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Report: Bush White House Aides Broke Law During 2006 Campaign Report: Bush White House Aides Broke Law During 2006 Campaign

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Report: Bush White House Aides Broke Law During 2006 Campaign

Federal law known as the Hatch Act prohibits staffers with salaries paid by taxpayers from engaging in partisan political activity on the public's dime. White House aides to George W. Bush broke these laws, Politicos's Josh Gerstein reports. Not only was the entire White House Office of Political Affairs staffed engaged in helping Republican candidates during the 2006 midterm elections, the Office of Special Counsel finds, but the OPA staffers actually thought the electioneering was part of their official duties.The aides tracked how much cash came in at fundraisers for national and local GOP events. Seven Cabinet secretaries claimed to be traveling on official business when they were actually taking trips for political work.

The results of the 18-month investigation come only a couple days after President Obama shut down his administration's Office of Political Affairs so some staffers could be freed to do campaign work on the Democratic National Committee's payroll, Politico's Gerstein explains. The report says OPA-based violations of the Hatch Act have been going on for decades. Some responses from the blogosphere, where left-leaning voices have been particularly active in response to this story:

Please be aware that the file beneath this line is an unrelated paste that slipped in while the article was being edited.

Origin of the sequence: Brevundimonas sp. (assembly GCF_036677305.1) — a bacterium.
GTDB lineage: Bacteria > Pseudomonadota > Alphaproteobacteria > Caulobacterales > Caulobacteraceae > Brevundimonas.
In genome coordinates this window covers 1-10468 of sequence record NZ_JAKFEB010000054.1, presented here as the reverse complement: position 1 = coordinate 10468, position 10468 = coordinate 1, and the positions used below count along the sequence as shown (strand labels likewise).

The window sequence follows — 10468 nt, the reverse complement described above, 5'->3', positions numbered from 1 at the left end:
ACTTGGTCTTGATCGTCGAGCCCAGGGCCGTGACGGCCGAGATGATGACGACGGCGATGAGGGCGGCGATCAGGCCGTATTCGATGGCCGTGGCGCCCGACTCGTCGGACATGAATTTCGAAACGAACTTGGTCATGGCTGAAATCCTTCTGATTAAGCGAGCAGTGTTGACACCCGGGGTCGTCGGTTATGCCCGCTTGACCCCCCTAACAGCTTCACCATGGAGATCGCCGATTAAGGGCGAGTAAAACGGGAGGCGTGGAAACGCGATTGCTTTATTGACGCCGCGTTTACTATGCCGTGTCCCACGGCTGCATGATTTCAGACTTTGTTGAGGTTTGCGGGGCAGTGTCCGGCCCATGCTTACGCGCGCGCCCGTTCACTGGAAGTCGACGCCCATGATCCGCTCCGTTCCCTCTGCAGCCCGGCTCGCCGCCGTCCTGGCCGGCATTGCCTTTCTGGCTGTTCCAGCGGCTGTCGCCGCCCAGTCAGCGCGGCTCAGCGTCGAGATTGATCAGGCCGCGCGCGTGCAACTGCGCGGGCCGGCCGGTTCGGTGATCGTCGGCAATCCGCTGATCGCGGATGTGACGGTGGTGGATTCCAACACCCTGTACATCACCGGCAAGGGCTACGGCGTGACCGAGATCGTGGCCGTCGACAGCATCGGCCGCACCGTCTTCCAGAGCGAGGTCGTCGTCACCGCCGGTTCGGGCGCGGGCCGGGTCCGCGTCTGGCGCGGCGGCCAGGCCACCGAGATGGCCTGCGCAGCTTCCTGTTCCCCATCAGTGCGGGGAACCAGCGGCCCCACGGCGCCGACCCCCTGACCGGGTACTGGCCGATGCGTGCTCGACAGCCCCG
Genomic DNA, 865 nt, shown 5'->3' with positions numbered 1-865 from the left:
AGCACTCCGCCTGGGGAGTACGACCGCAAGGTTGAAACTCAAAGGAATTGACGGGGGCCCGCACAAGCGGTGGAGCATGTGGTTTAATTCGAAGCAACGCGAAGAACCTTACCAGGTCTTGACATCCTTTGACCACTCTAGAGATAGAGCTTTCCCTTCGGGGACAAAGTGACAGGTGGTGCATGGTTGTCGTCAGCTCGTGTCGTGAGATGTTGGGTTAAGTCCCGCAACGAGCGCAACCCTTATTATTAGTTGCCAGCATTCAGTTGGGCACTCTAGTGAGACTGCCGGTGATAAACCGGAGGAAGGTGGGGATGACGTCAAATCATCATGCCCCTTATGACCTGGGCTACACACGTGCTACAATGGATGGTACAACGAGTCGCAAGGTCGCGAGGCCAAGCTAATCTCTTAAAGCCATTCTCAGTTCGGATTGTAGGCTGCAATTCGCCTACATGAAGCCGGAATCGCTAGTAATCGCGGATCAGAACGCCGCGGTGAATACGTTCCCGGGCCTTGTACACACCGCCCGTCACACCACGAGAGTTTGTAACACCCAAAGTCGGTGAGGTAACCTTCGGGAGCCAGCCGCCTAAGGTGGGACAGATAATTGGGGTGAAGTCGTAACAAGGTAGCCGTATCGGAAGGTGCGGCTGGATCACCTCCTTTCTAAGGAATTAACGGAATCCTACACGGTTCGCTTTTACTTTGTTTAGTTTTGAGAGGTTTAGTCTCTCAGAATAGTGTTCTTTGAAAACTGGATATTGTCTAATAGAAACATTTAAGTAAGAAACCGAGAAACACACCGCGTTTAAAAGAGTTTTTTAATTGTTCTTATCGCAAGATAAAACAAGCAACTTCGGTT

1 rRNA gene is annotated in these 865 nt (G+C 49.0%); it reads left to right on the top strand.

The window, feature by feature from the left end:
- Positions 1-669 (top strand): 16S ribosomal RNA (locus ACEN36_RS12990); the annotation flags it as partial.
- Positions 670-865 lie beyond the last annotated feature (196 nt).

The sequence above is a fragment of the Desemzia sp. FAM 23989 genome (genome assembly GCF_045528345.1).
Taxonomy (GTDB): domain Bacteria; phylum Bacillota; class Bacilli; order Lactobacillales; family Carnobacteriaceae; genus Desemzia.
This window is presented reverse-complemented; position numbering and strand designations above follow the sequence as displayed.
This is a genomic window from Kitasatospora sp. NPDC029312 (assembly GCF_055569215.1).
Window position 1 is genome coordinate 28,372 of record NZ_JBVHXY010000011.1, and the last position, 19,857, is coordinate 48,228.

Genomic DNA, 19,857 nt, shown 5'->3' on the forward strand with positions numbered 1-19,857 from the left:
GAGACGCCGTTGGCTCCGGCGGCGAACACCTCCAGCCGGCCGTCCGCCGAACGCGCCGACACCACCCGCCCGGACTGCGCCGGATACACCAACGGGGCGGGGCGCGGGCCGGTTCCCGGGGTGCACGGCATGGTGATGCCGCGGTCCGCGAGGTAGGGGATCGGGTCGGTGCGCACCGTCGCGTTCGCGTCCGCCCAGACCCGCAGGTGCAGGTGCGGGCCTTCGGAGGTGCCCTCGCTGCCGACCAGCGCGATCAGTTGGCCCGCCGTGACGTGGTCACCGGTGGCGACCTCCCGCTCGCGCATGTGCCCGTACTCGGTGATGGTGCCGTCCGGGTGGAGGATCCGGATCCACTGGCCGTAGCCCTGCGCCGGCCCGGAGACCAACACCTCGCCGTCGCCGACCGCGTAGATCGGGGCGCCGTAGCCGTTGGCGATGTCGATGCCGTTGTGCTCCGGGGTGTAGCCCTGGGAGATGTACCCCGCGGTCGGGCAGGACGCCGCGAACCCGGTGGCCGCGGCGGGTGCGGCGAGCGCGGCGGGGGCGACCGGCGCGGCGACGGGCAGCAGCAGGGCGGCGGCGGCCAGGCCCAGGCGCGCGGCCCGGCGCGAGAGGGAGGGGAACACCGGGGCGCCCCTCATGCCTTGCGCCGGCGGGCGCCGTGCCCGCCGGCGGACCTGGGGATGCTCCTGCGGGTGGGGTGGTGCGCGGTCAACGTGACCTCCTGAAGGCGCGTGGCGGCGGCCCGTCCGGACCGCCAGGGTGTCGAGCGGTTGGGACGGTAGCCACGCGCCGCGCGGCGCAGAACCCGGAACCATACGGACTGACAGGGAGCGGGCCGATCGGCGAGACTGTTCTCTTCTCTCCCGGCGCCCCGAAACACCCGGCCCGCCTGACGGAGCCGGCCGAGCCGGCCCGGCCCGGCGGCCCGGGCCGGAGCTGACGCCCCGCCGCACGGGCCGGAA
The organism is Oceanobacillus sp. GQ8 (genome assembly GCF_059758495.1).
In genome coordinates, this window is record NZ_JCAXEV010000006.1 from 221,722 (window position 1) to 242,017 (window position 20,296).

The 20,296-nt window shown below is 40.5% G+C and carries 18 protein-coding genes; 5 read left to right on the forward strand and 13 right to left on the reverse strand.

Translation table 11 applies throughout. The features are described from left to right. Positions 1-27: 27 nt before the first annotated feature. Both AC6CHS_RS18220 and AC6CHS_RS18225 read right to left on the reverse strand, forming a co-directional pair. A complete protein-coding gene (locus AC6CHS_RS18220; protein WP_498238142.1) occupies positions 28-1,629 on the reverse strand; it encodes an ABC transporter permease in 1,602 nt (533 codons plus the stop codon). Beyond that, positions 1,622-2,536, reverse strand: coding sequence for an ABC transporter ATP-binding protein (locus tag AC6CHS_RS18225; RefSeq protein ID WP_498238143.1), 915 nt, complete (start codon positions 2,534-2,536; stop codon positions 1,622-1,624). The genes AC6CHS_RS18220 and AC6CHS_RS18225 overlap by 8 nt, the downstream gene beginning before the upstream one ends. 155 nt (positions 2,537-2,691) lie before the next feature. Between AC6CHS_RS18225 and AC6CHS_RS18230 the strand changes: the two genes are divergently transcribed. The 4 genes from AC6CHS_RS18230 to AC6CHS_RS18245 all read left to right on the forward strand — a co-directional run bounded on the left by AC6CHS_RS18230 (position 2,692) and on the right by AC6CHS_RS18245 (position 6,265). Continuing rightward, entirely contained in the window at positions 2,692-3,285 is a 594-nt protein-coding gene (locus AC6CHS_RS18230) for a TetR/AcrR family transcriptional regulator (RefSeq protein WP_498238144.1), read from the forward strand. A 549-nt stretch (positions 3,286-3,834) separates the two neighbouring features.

• The Most Corrupt Administration, The Washington Monthly's liberal Steve Benen writes. "When we think of the Bush/Cheney White House we tend to think of policy failures, incompetence, comically flawed judgment, and systemic mismanagement. But the failed Republican administration was also corrupt, routinely ignoring laws that interfered with its agenda. ... Rep. Darrell Issa's (R-Calif.) recent claim -- he called President Obama's team 'one of the most corrupt administrations' in recent memory -- is looking increasingly ridiculous all the time."
  • Repay the Taxpayers, Outside the Beltway's Doug Mataconis writes. "Even if there aren't criminal prosecutions, it would seem clear that the RNC, the NRCC, the NRSC, or the individual campaigns should reimburse the Federal Government for the costs the taxpayers paid that they shouldn't have."
  • Good Timing for Obama, Emptywheel writes at FireDogLake. "[A]ssuming he made this move with some forewarning of the content of the OSC report, he deserves some credit for eliminating the OPA office altogether. While Rove’s politicization of the government was particularly egregious, I think having an OPA right there in the White House fosters this kind of abuse."
  • Where Will The Story Go? Joe Gandelman wonders at The Moderate Voice. "GOPers will likely not mention it or find a way to try and downplay or discredit it. Some Democrats may not press it too aggressively since it does refer to an administration out of power and some Dems may have aspirations to cut the same corners in the future. On the other hand, there could be some big surprise and it could lead to some repercussions or reforms. But don’t hold your breath."
  • No Consequences, Attaturk shrugs at FireDogLake. "And just like Iraq, GITMO, and a wide variety of authorized tortures, there will be no further prosecutions, I’m sure."

Reprinted with permission from Atlantic Wire. The original story can be found here.

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